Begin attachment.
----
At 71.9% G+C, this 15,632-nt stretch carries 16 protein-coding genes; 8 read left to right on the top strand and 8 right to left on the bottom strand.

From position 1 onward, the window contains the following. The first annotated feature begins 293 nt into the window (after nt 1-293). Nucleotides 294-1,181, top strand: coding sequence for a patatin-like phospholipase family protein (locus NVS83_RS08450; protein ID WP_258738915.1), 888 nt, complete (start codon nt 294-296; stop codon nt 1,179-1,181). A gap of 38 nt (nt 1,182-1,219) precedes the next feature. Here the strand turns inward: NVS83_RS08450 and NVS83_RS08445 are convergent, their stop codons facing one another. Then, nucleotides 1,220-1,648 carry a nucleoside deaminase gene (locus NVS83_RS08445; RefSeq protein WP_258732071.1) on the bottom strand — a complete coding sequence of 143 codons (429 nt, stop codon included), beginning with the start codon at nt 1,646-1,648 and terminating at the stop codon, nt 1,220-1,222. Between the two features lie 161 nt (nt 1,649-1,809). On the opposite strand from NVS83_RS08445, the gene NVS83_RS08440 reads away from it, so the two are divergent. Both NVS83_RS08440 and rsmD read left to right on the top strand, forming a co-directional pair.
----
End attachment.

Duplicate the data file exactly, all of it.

At 71.9% G+C, this 15,632-nt stretch carries 16 protein-coding genes; 8 read left to right on the top strand and 8 right to left on the bottom strand.

From position 1 onward, the window contains the following. The first annotated feature begins 293 nt into the window (after nt 1-293). Nucleotides 294-1,181, top strand: coding sequence for a patatin-like phospholipase family protein (locus NVS83_RS08450; protein ID WP_258738915.1), 888 nt, complete (start codon nt 294-296; stop codon nt 1,179-1,181). A gap of 38 nt (nt 1,182-1,219) precedes the next feature. Here the strand turns inward: NVS83_RS08450 and NVS83_RS08445 are convergent, their stop codons facing one another. Then, nucleotides 1,220-1,648 carry a nucleoside deaminase gene (locus NVS83_RS08445; RefSeq protein WP_258732071.1) on the bottom strand — a complete coding sequence of 143 codons (429 nt, stop codon included), beginning with the start codon at nt 1,646-1,648 and terminating at the stop codon, nt 1,220-1,222. Between the two features lie 161 nt (nt 1,649-1,809). On the opposite strand from NVS83_RS08445, the gene NVS83_RS08440 reads away from it, so the two are divergent. Both NVS83_RS08440 and rsmD read left to right on the top strand, forming a co-directional pair.